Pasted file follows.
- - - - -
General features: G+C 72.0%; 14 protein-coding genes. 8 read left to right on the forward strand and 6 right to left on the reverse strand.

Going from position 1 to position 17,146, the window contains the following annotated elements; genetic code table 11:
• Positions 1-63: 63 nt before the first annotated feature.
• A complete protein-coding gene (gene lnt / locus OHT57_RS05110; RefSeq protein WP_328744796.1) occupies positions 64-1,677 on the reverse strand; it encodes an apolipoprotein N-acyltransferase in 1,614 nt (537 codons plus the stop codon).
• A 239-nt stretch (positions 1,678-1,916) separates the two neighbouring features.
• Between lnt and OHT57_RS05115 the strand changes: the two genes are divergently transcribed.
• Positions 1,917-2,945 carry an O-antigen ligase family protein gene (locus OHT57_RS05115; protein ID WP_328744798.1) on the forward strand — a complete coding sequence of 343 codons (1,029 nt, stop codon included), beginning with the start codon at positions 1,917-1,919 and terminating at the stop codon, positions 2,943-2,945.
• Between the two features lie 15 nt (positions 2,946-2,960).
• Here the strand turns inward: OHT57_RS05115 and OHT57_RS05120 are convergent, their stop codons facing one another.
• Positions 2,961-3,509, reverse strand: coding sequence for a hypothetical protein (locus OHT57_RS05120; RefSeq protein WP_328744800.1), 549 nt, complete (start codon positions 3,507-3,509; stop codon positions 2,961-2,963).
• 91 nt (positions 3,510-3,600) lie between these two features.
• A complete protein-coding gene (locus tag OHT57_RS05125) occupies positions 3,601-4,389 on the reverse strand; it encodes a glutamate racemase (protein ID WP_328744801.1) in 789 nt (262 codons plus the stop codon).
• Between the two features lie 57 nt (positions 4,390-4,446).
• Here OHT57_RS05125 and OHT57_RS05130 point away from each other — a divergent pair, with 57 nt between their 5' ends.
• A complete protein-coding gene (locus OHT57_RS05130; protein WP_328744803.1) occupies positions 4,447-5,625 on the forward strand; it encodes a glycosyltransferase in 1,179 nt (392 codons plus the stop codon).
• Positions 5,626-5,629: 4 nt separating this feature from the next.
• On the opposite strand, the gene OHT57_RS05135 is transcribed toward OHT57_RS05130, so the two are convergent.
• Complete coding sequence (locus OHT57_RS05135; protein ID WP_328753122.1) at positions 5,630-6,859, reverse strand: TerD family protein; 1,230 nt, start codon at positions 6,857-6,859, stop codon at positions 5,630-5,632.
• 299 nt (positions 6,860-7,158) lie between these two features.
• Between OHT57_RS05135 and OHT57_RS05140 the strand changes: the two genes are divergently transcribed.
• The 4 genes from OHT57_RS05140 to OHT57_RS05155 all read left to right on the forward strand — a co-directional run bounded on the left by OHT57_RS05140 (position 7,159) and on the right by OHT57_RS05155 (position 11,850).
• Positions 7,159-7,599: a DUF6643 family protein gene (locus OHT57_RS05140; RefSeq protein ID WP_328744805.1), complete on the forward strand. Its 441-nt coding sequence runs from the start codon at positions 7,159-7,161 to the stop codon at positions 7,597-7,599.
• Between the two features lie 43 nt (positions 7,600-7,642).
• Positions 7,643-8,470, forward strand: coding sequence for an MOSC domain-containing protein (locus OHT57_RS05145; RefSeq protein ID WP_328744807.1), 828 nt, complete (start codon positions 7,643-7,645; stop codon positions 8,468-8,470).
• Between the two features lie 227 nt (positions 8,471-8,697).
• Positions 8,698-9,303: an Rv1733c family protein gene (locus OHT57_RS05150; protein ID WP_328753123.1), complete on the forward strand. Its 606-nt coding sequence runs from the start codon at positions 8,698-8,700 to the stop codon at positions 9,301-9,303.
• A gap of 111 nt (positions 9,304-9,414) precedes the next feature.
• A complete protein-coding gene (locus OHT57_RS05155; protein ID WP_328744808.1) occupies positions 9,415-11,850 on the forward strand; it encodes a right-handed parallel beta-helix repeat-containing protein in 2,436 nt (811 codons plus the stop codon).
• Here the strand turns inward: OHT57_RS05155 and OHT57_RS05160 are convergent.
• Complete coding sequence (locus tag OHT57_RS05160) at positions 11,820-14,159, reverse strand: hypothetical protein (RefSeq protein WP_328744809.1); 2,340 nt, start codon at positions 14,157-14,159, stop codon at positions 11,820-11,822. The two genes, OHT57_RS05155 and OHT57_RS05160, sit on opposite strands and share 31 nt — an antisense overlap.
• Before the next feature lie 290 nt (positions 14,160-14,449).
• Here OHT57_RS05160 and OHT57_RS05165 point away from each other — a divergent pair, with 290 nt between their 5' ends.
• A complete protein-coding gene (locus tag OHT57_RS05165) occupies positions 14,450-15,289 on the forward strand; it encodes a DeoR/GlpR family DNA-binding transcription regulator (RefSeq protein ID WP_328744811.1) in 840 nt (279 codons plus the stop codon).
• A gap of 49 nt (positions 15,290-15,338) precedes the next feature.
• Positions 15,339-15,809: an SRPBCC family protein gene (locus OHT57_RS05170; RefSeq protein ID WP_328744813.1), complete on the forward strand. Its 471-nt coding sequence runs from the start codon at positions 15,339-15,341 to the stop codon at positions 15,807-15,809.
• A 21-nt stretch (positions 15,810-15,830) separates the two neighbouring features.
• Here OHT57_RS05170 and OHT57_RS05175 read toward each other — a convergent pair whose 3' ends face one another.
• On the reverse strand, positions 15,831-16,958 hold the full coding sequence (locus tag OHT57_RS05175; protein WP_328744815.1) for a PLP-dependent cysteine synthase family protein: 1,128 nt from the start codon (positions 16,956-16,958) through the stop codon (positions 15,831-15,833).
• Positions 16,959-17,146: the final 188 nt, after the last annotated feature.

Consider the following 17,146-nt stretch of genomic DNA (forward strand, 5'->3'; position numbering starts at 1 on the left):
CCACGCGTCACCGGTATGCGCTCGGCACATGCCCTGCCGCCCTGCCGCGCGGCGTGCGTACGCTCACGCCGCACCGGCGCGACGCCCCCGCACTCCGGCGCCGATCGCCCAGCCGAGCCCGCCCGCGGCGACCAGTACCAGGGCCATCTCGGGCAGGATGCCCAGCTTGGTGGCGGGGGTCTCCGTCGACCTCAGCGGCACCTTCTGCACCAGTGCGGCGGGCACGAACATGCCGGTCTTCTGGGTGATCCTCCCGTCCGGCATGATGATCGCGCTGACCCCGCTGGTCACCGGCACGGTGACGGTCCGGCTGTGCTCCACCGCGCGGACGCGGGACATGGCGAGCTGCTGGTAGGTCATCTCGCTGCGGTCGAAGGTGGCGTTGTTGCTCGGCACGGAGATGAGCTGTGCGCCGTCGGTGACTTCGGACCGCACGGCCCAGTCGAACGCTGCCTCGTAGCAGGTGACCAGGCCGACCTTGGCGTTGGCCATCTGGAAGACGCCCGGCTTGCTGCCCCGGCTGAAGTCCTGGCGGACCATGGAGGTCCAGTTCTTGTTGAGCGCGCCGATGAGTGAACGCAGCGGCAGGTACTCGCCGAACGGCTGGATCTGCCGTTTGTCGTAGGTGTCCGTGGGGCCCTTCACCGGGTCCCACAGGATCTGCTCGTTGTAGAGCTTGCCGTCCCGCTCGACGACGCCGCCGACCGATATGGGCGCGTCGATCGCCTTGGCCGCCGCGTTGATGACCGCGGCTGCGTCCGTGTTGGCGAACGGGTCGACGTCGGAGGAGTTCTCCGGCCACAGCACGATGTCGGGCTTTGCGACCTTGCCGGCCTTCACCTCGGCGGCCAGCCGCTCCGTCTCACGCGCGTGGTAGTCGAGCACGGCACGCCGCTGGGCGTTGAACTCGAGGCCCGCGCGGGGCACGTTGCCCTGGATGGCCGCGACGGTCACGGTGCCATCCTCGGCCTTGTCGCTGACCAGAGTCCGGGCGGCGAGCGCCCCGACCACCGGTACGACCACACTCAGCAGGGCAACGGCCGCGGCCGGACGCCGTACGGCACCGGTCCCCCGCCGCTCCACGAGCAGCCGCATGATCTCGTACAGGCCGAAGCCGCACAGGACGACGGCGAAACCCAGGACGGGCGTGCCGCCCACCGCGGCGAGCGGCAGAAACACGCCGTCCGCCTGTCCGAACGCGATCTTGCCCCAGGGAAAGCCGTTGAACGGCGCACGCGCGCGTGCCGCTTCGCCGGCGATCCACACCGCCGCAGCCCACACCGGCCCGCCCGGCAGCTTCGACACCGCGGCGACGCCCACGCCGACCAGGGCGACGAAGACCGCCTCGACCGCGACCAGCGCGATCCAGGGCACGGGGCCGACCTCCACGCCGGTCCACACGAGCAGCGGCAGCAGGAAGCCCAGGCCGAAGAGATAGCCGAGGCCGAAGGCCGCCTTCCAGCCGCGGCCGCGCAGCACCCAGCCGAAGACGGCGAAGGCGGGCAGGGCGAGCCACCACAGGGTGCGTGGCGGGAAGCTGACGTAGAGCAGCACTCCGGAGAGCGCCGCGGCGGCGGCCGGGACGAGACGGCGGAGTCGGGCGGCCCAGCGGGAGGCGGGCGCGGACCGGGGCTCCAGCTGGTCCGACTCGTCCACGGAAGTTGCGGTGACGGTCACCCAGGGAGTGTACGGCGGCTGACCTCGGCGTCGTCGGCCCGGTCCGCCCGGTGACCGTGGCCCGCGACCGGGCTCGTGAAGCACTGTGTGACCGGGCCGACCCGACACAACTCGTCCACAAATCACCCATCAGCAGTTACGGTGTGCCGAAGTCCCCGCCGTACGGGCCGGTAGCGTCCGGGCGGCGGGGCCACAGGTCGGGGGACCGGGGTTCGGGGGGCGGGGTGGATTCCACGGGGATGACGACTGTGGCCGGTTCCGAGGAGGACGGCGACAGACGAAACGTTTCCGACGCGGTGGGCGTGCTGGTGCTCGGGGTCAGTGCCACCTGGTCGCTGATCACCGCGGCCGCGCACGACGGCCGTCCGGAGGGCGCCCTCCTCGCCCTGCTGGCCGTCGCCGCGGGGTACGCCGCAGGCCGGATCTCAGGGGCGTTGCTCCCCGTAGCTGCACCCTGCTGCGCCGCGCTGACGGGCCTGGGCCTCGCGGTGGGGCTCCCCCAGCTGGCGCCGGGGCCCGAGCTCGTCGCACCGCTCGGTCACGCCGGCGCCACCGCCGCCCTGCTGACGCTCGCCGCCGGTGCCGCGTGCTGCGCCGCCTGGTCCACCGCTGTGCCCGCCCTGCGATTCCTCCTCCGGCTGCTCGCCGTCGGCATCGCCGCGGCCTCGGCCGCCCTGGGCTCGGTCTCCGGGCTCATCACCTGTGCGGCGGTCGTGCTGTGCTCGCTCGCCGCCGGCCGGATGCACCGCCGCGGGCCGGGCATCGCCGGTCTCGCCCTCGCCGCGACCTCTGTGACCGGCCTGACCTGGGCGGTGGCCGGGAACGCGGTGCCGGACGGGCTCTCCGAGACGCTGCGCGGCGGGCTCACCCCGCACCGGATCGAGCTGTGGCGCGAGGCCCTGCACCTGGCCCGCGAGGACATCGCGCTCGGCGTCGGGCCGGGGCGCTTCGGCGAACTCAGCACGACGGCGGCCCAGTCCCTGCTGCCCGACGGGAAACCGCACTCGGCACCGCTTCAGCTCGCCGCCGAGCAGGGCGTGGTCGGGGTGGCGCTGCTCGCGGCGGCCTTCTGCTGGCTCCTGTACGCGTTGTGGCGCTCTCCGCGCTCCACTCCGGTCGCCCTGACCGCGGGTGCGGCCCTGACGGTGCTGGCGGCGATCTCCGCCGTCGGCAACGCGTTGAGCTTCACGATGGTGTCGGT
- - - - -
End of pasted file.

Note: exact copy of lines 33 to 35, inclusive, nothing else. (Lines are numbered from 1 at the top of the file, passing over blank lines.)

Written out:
• A complete protein-coding gene (locus tag OHT57_RS05165) occupies positions 14,450-15,289 on the forward strand; it encodes a DeoR/GlpR family DNA-binding transcription regulator (RefSeq protein ID WP_328744811.1) in 840 nt (279 codons plus the stop codon).
• A gap of 49 nt (positions 15,290-15,338) precedes the next feature.
• Positions 15,339-15,809: an SRPBCC family protein gene (locus OHT57_RS05170; RefSeq protein ID WP_328744813.1), complete on the forward strand. Its 471-nt coding sequence runs from the start codon at positions 15,339-15,341 to the stop codon at positions 15,807-15,809.